Tatianna invites me into a small studio space that she shares with her grandmother. Her side of the space is filled with colorful paper lanterns, tiny chairs, and an easel.  Various ceramic pots lace makeshift shelving, filled with paints, brushes, scraps of paper, ribbon, pipe cleaners, and other found objects. Paint splattered tutu’s and shirts hang from pegs above her easel.

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Thank you for letting me come watch you paint.

You’re welcome; I like company when I paint.

Tatianna, how old are you?

I’m Seven.

And have you thought about what you want to be when you grow up?

Art Teacher.

That’s cool. When I was in school I always looked forward to art class. Do you have a favorite artist?

Yup, the Illustrator from the Pinkalicious books, Victoria Khan.

I’m impressed that you know illustrator’s name.

My grandmother always tells me the name of the writer and illustrator before she reads.

I see. I notice you have the radio on. Do you always paint to music?

Sometimes…I wanted to paint today because I saw that movie Frida Halo. It inspired me.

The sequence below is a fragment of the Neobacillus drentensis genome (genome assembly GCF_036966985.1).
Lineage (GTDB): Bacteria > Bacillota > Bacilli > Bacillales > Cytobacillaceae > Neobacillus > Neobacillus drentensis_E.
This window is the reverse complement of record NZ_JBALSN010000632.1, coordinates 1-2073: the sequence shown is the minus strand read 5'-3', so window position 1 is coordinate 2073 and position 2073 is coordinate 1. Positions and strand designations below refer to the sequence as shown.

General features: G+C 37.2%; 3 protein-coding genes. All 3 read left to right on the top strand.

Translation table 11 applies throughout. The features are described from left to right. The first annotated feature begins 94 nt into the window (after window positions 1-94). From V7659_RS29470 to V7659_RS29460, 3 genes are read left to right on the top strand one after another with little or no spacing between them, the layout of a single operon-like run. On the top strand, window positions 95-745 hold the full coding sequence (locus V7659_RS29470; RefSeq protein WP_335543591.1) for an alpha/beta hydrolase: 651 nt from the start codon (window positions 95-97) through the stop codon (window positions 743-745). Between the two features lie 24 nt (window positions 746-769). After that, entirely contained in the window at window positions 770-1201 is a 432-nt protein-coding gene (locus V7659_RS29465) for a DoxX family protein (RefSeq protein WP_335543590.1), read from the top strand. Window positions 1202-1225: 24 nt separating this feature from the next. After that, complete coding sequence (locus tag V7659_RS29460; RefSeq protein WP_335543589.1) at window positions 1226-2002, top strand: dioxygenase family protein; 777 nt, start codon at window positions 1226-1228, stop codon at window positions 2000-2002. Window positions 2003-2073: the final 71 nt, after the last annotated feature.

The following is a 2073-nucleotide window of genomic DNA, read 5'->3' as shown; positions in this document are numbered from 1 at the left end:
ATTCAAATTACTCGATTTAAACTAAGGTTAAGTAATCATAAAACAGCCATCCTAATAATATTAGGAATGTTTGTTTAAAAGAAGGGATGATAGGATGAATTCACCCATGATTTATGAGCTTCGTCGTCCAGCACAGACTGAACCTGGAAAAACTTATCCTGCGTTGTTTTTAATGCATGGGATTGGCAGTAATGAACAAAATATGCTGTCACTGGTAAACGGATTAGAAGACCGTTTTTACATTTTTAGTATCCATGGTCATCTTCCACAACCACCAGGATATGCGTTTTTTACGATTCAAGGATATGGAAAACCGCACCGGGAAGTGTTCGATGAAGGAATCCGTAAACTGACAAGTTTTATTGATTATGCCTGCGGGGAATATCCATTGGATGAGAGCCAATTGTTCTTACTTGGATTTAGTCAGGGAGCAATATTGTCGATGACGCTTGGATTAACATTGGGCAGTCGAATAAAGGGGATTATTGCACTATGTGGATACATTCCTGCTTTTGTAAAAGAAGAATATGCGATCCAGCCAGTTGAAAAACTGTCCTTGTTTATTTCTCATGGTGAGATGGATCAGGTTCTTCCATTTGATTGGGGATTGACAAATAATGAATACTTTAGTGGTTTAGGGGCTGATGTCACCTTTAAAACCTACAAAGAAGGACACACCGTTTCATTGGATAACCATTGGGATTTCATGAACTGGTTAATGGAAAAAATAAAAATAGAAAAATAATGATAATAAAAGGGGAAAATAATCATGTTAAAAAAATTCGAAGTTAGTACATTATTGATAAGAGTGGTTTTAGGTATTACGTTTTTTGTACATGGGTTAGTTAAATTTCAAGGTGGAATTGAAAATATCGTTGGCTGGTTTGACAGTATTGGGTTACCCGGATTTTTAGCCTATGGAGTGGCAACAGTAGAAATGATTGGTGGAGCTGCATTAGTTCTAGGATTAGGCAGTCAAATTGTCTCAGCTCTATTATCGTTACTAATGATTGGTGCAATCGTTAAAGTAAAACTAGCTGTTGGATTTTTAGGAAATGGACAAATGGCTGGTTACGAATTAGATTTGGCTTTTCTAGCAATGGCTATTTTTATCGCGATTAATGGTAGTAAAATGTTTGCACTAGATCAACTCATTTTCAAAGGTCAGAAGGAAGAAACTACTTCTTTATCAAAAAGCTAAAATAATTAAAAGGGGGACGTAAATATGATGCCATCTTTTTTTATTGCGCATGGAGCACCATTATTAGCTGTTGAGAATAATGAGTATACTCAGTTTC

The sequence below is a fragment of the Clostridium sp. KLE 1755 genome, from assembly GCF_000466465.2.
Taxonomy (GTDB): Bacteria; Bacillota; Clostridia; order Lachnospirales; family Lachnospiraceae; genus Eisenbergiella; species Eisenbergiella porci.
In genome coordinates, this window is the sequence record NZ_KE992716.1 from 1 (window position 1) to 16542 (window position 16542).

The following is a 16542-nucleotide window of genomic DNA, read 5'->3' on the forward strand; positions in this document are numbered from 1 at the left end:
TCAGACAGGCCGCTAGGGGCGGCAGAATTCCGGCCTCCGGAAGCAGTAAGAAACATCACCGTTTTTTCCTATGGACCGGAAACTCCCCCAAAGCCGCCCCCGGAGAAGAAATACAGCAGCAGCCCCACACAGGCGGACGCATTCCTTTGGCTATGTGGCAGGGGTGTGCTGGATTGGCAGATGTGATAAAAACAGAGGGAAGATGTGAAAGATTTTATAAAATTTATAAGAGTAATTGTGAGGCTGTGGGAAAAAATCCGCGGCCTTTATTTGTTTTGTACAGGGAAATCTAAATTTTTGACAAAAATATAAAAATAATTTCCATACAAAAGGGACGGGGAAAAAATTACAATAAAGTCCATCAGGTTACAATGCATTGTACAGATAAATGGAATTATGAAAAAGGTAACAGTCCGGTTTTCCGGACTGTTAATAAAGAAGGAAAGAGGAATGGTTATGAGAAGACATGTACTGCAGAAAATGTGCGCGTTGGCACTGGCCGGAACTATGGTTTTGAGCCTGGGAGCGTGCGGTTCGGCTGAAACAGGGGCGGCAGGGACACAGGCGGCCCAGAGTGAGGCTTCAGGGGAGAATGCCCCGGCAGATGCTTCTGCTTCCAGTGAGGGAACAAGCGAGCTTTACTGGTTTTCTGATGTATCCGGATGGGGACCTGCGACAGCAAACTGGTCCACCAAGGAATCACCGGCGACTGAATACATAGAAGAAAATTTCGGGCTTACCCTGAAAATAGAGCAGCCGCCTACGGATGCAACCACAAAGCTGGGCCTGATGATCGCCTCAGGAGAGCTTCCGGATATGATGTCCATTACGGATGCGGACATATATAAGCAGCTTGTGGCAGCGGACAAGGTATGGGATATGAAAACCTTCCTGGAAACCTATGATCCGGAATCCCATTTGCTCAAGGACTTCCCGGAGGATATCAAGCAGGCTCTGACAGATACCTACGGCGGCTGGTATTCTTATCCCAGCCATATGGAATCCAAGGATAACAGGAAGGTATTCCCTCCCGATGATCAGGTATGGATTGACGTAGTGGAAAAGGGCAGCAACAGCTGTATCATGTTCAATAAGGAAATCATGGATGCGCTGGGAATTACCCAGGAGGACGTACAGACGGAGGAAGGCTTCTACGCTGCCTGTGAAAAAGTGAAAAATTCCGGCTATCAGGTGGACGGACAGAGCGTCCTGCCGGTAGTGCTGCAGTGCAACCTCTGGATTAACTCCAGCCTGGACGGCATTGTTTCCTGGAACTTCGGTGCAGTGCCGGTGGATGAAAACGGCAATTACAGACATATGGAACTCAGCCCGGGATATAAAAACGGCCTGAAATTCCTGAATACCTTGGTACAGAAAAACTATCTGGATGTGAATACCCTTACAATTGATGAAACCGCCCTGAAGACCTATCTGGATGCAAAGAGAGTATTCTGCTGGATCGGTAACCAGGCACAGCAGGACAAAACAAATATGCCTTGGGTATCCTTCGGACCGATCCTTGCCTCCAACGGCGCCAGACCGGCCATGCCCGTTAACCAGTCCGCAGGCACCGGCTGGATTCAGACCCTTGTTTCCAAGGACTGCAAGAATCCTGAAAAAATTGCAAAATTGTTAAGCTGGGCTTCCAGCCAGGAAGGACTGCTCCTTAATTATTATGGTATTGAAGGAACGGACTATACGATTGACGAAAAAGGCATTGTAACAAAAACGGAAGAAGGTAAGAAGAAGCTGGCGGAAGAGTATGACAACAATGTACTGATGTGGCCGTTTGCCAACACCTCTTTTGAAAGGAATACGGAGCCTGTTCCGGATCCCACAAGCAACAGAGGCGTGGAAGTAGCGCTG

Oh, you mean Frida Kahlo.

That’s what I said.

Sorry. So how does it make you feel when you paint?

I feel great, it gives me a chance to enjoy myself and let myself go. I can make whatever I feel, I mean the feeling is so good. Though some days I get upset when I feel my art isn’t coming out very good.

Do you have any other hobbies?

I’m learning to skateboard. It’s a mini one, but when I get older I’ll get a big kid one.

I was wondering if you’d like to go to a museum with me tomorrow.

Dinosaurs…?

Art.

That would be alright.

 —

Day Two

Tatianna and I hop a train bound for New York City. We’re going to visit the Museum of Modern Art.  I finally had a kid with me; a pretty good excuse to check out the museums kids space – The Shape Lab.

Tell me, what do you enjoy about museums?

It’s exciting to be around things that are created by other people. I really like children’s museums because you can touch stuff.